AAA Study Reveals Young Millennials as the Worst Drivers in the U.S.

millennial texting while drivingA recent study conducted by the American Automobile Association (AAA) Foundation for Traffic Safety shows that young millennials between the ages of 19 and 24 years old are the most likely to engage in high-risk behavior while driving.

The study used speeding, texting while driving, and red-light running to measure 2,511 drivers, 16 years or older, to determine which age groups are more likely to violate traffic laws and roadway safety. According to the AAA Foundation, 88 percent of young millennials reported to have taken part in at least one risky behavior behind the wheel within the last 30 days.

Although young millennials’ violations were high, the study’s findings show that a majority of every generation frequently engages in dangerous driving behaviors. By percentage rank, the age groups who reported engaging in speeding, red-light running or texting behind the wheel in the past 30 days include:

  • 19-24 years (88.4 %)
  • 25-39 years (79.2 %)
  • 40-59 years (75.2 %)
  • 16-18 years (69.3 %)
  • 75+ years (69.1 %)
  • 60-74 years (67.3 %)

Further analysis of the data collected by AAA’s researchers indicates that young millennial drivers were nearly twice as likely to commit a high-risk action compared to other age groups.

Texting While Driving

Drivers between the ages of 19 and 24 years old were 1.6 times as likely as all other drivers to have read a text message or email while driving within the last 30 days (66.1 percent vs. 40.2 percent). AAA also found that drivers who are 19 to 24 years old were nearly twice as likely to send a text message or email while driving (59.3 percent vs. 31.4 percent).


Young millennial drivers were 1.4 times as likely as all other generations to have driven 10 mph over the speed limit on a residential street. Nearly 12 percent of young millennial drivers found speeding within a residential area to be acceptable, compared to less than five percent of drivers from other age groups.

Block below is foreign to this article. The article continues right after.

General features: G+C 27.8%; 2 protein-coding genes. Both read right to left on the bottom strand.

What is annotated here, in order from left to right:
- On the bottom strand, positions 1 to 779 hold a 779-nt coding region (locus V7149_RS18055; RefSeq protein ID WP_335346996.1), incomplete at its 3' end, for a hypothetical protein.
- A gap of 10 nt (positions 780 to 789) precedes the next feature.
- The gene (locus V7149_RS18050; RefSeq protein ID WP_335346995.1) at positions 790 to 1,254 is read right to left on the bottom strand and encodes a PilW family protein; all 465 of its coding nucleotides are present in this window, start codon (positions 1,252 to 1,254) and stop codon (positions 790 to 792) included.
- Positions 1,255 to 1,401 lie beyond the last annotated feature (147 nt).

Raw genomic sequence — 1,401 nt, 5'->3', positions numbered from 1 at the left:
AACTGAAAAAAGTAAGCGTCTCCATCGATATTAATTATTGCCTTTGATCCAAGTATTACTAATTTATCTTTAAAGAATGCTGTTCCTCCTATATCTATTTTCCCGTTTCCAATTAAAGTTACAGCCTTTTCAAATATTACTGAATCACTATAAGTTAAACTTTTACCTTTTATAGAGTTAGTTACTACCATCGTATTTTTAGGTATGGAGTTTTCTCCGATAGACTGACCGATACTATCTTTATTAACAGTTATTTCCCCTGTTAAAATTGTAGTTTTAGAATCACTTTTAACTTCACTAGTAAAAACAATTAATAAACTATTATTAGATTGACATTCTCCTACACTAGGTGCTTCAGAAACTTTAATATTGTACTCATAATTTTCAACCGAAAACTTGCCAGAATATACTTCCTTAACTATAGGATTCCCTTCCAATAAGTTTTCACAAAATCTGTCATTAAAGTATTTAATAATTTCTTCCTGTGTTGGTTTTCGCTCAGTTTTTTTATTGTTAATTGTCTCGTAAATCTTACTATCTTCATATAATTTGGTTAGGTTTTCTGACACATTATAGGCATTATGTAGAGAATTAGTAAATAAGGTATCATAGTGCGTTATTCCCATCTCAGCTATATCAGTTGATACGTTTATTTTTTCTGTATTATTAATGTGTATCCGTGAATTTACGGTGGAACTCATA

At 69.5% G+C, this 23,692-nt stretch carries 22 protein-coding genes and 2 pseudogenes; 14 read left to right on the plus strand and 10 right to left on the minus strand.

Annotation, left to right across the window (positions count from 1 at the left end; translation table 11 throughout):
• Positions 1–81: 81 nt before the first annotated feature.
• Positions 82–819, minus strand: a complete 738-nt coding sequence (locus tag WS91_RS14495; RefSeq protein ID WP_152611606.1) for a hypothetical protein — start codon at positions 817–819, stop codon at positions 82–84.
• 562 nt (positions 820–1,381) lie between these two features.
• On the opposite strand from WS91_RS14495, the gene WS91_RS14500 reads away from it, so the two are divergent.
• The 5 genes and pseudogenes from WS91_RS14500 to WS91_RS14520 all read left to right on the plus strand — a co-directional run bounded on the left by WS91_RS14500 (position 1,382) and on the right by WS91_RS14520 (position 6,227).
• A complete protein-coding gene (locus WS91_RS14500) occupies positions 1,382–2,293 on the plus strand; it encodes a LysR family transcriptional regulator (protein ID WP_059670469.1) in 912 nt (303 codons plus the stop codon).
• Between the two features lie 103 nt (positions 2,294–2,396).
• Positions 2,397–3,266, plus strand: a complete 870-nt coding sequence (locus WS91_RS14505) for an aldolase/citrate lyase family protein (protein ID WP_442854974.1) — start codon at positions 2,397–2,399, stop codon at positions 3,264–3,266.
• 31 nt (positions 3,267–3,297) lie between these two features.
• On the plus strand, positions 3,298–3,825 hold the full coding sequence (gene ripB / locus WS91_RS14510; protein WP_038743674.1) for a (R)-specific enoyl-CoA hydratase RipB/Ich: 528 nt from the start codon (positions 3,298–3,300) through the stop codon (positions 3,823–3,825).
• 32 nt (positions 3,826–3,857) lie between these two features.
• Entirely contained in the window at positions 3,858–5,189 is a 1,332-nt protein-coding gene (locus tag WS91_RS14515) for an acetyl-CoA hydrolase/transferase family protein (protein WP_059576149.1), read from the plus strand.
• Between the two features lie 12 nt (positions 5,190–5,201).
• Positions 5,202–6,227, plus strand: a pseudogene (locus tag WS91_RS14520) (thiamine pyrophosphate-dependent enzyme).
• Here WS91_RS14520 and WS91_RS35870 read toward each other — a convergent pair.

Red-Light Running

Nearly half of young millennial drivers reported driving through a light that had just turned red when they could have safely stopped, compared to 36 percent of other drivers who participated in the study. Young millennials were also more than twice as likely to view red-light running as an acceptable form of driving behavior compared to other drivers surveyed (14 percent vs. 6 percent).

U.S. Drivers’ Worsening Behavior May Have Caused More Traffic Fatalities

The AAA study comes in the wake of the National Safety Council’s (NSC) estimation that 2016 was the deadliest year for motorists since 2007.

According to the NSC, approximately 40,200 people were killed in auto accidents throughout the U.S. in 2016. Auto safety advocates have stated the increase could be attributed to the improving economy, which has created job growth and increased the number of drivers on U.S. roads and allowed motorists to travel more.

However, the NSC also affirmed that high-risk behaviors such as those mentioned in the AAA Foundation’s study also contributed to the large number of deaths caused by auto accidents in 2016. NSC officials have stated that driver complacency is to blame for the casual outlook most have toward dangerous driving behaviors and the high rate of deadly car accidents.

Drivers who regularly engage in high-risk behaviors are jeopardizing their lives and the safety of U.S. roads. Victims of car accidents caused by a negligent or reckless drivers may have legal options that could recover compensation for medical expenses, lost wages, and pain and suffering.

The Sacramento car accident attorneys at the Arnold Law Firm can review your potential options through a free, no obligation consultation. We do not charge our clients any fees unless we are able to recover compensation for their claim.

Do not hesitate to call a personal injury attorney from the Arnold Law Firm after being in a car accident (916) 777-7777.